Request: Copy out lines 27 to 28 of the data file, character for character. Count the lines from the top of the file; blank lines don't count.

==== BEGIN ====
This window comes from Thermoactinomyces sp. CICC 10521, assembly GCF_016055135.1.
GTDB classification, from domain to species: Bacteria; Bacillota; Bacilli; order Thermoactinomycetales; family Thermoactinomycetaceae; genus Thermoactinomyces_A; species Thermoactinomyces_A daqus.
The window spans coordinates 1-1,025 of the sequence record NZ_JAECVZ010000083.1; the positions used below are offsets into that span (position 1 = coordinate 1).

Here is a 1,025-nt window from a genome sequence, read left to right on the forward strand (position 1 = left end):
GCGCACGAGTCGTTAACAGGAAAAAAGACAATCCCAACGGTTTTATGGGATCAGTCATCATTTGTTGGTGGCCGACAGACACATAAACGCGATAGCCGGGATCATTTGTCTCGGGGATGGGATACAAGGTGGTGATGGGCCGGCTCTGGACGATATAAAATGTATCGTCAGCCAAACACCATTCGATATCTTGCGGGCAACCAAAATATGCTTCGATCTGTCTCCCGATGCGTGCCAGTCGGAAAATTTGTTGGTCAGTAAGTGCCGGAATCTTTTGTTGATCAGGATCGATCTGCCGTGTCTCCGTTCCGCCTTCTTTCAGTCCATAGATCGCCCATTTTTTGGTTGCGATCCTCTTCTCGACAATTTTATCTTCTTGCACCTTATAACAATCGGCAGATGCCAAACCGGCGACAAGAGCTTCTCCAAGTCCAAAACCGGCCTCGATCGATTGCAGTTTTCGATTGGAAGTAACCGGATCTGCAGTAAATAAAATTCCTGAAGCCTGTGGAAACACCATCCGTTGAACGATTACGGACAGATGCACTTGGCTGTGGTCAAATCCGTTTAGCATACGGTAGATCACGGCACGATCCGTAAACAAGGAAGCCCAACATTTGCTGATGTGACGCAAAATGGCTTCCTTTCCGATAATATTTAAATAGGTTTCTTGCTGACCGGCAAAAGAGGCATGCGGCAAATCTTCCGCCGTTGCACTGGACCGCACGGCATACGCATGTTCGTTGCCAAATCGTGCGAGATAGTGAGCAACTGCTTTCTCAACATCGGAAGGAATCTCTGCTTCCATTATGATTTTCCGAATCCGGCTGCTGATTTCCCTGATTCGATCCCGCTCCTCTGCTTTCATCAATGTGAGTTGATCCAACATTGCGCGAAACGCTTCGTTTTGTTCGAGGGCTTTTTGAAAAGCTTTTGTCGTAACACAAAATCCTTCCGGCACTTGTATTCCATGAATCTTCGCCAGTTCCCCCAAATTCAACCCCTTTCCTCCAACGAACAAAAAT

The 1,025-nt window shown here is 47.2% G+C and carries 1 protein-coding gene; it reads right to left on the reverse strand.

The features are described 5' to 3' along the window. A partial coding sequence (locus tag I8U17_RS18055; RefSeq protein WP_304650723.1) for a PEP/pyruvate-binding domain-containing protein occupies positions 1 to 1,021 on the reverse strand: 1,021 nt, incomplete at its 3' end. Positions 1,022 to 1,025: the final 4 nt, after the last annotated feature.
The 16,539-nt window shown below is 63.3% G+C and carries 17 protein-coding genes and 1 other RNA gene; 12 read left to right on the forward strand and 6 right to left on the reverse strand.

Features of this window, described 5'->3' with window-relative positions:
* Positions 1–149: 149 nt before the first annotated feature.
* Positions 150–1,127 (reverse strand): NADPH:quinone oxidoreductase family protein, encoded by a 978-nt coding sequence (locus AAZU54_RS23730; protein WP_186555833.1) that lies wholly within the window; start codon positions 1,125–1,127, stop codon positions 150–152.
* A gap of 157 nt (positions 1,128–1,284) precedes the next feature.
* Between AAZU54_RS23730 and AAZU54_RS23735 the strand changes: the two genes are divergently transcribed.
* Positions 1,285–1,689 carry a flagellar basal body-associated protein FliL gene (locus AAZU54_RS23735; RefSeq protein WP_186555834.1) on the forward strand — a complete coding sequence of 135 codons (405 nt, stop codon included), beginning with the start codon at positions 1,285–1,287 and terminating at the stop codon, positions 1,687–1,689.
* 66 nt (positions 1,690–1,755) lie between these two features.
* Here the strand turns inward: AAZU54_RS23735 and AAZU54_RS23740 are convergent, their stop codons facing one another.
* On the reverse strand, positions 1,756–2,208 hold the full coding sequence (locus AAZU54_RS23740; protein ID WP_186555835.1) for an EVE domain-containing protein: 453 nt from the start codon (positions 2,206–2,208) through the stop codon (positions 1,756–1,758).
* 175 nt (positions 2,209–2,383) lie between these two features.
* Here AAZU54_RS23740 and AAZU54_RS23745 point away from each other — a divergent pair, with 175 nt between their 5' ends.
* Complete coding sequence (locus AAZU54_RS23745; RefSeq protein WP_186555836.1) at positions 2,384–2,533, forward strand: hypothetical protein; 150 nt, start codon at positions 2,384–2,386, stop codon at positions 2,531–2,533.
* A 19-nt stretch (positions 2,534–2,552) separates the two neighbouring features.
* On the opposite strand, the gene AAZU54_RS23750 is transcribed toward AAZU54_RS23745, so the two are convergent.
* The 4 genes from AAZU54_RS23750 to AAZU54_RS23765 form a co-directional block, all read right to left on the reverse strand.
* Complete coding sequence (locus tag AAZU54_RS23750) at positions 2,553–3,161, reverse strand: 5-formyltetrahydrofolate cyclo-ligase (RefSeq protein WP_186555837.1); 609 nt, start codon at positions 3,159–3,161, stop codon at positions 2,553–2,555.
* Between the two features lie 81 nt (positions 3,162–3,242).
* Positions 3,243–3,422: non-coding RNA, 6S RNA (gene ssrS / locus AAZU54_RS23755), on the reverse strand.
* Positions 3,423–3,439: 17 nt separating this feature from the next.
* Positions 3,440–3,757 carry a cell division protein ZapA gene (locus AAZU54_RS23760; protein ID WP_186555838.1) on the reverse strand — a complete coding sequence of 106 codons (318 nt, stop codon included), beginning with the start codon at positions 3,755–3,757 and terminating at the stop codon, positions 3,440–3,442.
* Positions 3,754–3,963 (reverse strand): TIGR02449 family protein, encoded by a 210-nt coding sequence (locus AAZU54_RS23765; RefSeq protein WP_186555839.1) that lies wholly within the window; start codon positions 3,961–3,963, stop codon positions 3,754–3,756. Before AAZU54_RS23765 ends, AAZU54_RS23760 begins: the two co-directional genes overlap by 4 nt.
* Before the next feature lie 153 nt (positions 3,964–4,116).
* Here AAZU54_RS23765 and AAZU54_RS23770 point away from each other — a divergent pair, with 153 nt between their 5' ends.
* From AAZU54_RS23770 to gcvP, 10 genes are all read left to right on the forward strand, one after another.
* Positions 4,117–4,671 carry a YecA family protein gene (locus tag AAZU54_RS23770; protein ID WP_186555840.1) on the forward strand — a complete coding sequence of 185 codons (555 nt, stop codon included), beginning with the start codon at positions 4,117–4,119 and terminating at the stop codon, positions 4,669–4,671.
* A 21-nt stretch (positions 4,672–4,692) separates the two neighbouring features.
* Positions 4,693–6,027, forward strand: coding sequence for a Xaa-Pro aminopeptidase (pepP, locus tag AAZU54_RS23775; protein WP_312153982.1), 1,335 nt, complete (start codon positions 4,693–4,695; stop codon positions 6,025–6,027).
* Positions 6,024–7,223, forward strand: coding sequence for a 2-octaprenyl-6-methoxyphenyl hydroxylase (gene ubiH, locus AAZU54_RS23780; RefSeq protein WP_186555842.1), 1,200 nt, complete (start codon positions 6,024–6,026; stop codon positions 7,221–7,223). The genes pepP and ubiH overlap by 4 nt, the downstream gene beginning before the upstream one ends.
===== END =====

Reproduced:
* Positions 3,423–3,439: 17 nt separating this feature from the next.
* Positions 3,440–3,757 carry a cell division protein ZapA gene (locus AAZU54_RS23760; protein ID WP_186555838.1) on the reverse strand — a complete coding sequence of 106 codons (318 nt, stop codon included), beginning with the start codon at positions 3,755–3,757 and terminating at the stop codon, positions 3,440–3,442.